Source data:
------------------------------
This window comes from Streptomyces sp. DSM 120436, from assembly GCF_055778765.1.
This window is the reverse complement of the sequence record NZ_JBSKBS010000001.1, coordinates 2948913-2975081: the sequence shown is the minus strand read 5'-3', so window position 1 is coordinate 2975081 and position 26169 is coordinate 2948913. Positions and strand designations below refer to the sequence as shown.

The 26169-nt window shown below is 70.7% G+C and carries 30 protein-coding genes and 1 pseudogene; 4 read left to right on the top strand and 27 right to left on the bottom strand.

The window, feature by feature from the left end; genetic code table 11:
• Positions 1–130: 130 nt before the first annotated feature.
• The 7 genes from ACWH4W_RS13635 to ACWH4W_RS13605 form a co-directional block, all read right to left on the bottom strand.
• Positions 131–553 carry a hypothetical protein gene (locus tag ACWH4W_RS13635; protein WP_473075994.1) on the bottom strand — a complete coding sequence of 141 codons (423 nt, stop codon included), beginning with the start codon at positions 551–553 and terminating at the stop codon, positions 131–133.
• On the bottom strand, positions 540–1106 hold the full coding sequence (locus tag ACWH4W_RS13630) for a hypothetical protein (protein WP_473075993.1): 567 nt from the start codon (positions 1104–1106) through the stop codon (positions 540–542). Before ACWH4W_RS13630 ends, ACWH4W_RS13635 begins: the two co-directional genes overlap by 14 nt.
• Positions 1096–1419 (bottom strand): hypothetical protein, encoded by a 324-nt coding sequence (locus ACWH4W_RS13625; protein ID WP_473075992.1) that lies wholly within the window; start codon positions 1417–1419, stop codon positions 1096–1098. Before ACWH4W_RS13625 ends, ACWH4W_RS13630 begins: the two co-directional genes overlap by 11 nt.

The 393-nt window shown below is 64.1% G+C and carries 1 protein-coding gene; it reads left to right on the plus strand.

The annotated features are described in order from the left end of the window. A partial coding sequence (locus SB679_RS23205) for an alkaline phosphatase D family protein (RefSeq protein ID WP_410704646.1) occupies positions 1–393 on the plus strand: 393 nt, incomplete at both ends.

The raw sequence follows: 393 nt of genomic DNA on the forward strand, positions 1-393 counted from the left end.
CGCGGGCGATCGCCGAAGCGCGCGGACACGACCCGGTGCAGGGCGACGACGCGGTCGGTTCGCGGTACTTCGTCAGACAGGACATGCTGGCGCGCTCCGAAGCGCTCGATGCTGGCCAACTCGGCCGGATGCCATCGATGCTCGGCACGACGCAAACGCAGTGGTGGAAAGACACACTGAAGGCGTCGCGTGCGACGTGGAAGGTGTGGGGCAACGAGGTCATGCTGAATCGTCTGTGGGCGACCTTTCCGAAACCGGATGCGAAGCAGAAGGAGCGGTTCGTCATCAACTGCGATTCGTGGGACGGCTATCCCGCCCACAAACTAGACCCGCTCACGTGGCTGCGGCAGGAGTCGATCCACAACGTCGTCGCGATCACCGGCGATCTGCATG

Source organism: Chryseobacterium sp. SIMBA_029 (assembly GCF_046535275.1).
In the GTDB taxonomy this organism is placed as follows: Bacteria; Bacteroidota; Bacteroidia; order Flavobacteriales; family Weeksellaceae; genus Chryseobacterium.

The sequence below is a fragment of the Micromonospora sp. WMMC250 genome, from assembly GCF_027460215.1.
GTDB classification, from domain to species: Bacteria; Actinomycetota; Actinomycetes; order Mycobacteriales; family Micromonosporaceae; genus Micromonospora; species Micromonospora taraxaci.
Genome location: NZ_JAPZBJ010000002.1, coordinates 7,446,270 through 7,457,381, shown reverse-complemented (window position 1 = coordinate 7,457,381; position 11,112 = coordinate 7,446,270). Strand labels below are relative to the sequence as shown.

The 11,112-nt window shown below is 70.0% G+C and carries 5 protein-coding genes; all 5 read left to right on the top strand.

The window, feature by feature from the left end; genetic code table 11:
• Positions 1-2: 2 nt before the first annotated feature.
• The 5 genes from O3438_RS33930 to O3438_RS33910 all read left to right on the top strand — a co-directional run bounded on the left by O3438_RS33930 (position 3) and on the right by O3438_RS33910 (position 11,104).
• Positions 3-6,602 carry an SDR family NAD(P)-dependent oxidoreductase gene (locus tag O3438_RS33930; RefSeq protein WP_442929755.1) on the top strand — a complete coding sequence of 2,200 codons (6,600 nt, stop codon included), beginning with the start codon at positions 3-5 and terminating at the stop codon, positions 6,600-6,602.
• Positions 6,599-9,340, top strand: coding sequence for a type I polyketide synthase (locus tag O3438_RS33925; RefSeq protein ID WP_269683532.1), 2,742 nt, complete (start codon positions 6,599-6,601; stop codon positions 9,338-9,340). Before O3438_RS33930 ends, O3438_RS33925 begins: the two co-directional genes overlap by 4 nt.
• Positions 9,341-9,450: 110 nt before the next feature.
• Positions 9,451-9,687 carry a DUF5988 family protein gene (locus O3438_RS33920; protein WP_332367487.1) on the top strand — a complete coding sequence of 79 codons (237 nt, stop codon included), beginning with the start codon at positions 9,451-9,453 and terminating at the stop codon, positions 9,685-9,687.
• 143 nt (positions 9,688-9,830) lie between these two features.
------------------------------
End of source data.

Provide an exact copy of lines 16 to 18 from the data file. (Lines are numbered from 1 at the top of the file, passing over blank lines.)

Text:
The sequence below is a fragment of the Micromonospora sp. WMMC250 genome, from assembly GCF_027460215.1.
GTDB classification, from domain to species: Bacteria; Actinomycetota; Actinomycetes; order Mycobacteriales; family Micromonosporaceae; genus Micromonospora; species Micromonospora taraxaci.
Genome location: NZ_JAPZBJ010000002.1, coordinates 7,446,270 through 7,457,381, shown reverse-complemented (window position 1 = coordinate 7,457,381; position 11,112 = coordinate 7,446,270). Strand labels below are relative to the sequence as shown.